LifeWay did a study years ago showing that 70 percent of 23- to 30-year-olds drop out of church, and only about 35 percent return later to attend regularly. Sometimes we call this a problem with discipleship, evangelism, or faith formation, but we rarely call it what I think it is: the consequence of bad ideas.
I believe there are three faith-shrinking myths driving this generation out of the church, and we must prepare ourselves to recognize them and respond.
The first myth is that God isn’t relevant to anything outside of church. Many Christians say, “I attended church because my grandparents attended and my parents attended. Now I attend because it’s what we do.”
Sometimes this ritual can get in the way of applying what we really believe. Those held captive by this myth go to church, but faith doesn’t change how they vote, how they work, or anything about their life. The study of God is called “theology.” It comes from the combination of the Greek words theos (God) and logos (thoughts). Our thoughts about God make up our theology.
Every person is a theologian. In fact, A.W. Tozer wrote that “whatever comes into our mind when we think about God is the most important thing about us.” Our thoughts don’t change who God is, but they reveal how we apply what we believe about God to everything else.
Researchers at Baylor University studied what people thought about God. They found that those who believed God is “disengaged” were more likely to believe activities like abortion and same-sex marriage are not wrong at all. They don’t believe God really cares about what is going on around us. But Paul writes in Colossians 2:3: “All the treasures of wisdom and knowledge” are hidden in Christ. All of them.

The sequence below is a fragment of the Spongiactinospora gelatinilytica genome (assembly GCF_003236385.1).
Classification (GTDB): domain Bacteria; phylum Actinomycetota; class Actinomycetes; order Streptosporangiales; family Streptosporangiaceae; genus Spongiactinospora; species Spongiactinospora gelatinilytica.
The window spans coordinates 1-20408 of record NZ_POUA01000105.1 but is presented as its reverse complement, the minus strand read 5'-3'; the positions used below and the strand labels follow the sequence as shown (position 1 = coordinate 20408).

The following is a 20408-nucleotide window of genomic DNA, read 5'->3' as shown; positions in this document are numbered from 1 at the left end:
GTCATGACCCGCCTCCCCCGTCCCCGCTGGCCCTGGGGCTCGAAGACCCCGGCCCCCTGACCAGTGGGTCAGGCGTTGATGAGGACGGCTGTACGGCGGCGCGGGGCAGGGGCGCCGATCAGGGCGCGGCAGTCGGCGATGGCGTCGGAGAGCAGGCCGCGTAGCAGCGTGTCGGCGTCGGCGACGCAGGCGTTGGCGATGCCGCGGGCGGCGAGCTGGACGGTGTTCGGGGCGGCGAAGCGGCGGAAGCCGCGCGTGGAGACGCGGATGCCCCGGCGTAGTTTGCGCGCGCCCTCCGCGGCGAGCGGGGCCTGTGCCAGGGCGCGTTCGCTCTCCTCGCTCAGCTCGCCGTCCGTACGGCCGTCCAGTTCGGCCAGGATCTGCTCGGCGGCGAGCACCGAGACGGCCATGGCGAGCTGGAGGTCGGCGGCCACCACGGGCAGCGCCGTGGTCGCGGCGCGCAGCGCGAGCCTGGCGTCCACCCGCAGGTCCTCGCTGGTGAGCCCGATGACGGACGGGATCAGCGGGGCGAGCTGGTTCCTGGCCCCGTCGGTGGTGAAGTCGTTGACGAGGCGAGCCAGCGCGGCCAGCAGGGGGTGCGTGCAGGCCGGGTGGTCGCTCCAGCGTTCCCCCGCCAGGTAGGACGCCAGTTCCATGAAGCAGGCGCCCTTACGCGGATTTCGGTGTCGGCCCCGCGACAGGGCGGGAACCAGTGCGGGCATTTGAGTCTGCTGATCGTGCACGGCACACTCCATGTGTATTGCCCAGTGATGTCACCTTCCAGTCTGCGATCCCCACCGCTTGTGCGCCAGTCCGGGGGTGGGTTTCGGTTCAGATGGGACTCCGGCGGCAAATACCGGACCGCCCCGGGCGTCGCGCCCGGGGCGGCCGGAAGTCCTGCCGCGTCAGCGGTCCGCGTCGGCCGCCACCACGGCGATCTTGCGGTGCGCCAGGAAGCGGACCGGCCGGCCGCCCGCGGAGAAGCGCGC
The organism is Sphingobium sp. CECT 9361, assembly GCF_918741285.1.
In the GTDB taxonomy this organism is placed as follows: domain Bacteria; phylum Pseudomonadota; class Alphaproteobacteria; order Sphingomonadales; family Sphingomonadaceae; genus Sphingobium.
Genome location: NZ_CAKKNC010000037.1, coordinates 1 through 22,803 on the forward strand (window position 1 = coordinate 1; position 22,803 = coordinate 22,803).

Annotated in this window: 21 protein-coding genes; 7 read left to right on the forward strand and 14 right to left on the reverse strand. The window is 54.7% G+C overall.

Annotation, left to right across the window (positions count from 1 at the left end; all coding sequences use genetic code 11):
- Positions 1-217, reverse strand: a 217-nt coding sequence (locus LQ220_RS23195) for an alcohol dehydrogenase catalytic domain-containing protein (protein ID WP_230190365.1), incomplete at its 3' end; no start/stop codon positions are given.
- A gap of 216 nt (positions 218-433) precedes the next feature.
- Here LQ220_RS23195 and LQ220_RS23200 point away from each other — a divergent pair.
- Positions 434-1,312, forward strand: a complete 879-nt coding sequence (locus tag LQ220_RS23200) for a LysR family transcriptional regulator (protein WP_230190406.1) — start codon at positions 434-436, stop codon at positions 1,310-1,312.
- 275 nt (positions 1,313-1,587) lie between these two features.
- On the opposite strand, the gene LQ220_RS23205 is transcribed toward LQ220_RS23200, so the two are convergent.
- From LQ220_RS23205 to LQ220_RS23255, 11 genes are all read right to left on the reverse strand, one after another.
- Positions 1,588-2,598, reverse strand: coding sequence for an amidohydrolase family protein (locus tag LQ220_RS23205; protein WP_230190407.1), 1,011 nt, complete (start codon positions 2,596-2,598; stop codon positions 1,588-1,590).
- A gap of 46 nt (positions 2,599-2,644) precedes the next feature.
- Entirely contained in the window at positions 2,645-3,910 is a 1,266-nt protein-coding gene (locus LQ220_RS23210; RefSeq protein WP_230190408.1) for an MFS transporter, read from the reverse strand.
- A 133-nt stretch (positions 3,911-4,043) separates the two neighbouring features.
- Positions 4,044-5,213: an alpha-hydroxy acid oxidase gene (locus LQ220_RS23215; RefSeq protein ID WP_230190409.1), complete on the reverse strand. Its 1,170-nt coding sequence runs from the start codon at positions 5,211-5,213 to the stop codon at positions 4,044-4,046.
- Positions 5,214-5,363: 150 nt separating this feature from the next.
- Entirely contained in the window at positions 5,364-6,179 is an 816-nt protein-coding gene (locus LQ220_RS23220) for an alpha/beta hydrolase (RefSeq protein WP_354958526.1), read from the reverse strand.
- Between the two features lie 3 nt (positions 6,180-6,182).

We’re finding that young adults are disengaging not because they don’t want community. They are disengaging because they don’t see how what is going on in the church is relevant to their culture. What does the church have to say about life and marriage? Young people are asking us to help them give wise answers to their friends about marriage, gender, equality, and those issues of life that mean something to them. That’s a reasonable request. We shouldn’t be afraid of those questions because God holds all the treasures of wisdom and knowledge.
Students studying with us this summer will go through 56 hours of learning in the classroom. They’ll go whitewater rafting, surfing, rock climbing, and have many other great experiences. They’ll hear some of the most compelling speakers on the topics of relationships, creation, gender identity, and a host of other subjects. After all this, students tell us that they feel closer to God. They tell us that they grow in their personal devotions. They grow in their understanding of a Christian worldview. They grow in their engagement with the world.
When students realize that God is relevant — things really begin to change for them.
The second myth is that faith is just about feeling. In fact, faith is also about thinking. Growing up, I went to a university with a strong Christian tradition. In one of my graduate classes, I asked the professor how he incorporated Jesus into his class. He looked at me with horror and said, “Why would I do that? I wouldn’t dare to drag him down to this level.”
I don’t understand how he could have that approach, because if all the treasures of wisdom are in Christ, then wouldn’t Christ also be in the classroom? If we are all theologians, then we are also philosophers. Again, two Greek words: phileo (brotherly love) and sophia (wisdom). If we are Christians, we should love wisdom. I understand why most Christians don’t love philosophy, because they’ve had to sit through a philosophy class and had a professor ask, “How do you know that any of you are not just made up in my imagination?”